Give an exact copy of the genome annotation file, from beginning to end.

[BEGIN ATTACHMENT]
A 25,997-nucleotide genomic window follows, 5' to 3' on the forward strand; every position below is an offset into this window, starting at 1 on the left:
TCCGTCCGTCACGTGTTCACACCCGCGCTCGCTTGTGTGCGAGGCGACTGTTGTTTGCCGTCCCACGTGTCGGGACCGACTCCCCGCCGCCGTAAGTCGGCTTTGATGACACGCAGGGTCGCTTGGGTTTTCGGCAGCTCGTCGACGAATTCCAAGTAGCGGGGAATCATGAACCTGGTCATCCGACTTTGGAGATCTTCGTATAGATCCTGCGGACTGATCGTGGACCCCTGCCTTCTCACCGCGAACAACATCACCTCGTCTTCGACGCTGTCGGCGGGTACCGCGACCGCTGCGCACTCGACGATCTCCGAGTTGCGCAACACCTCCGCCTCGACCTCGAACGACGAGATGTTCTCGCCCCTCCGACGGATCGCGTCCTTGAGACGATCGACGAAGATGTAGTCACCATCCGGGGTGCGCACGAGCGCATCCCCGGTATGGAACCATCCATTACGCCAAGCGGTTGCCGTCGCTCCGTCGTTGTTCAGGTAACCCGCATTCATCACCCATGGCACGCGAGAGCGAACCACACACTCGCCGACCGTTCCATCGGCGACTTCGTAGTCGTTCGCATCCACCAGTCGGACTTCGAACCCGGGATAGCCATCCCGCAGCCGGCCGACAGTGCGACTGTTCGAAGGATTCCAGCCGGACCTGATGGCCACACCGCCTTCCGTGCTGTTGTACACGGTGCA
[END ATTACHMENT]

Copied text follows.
A 25,997-nucleotide genomic window follows, 5' to 3' on the forward strand; every position below is an offset into this window, starting at 1 on the left:
TCCGTCCGTCACGTGTTCACACCCGCGCTCGCTTGTGTGCGAGGCGACTGTTGTTTGCCGTCCCACGTGTCGGGACCGACTCCCCGCCGCCGTAAGTCGGCTTTGATGACACGCAGGGTCGCTTGGGTTTTCGGCAGCTCGTCGACGAATTCCAAGTAGCGGGGAATCATGAACCTGGTCATCCGACTTTGGAGATCTTCGTATAGATCCTGCGGACTGATCGTGGACCCCTGCCTTCTCACCGCGAACAACATCACCTCGTCTTCGACGCTGTCGGCGGGTACCGCGACCGCTGCGCACTCGACGATCTCCGAGTTGCGCAACACCTCCGCCTCGACCTCGAACGACGAGATGTTCTCGCCCCTCCGACGGATCGCGTCCTTGAGACGATCGACGAAGATGTAGTCACCATCCGGGGTGCGCACGAGCGCATCCCCGGTATGGAACCATCCATTACGCCAAGCGGTTGCCGTCGCTCCGTCGTTGTTCAGGTAACCCGCATTCATCACCCATGGCACGCGAGAGCGAACCACACACTCGCCGACCGTTCCATCGGCGACTTCGTAGTCGTTCGCATCCACCAGTCGGACTTCGAACCCGGGATAGCCATCCCGCAGCCGGCCGACAGTGCGACTGTTCGAAGGATTCCAGCCGGACCTGATGGCCACACCGCCTTCCGTGCTGTTGTACACGGTGCA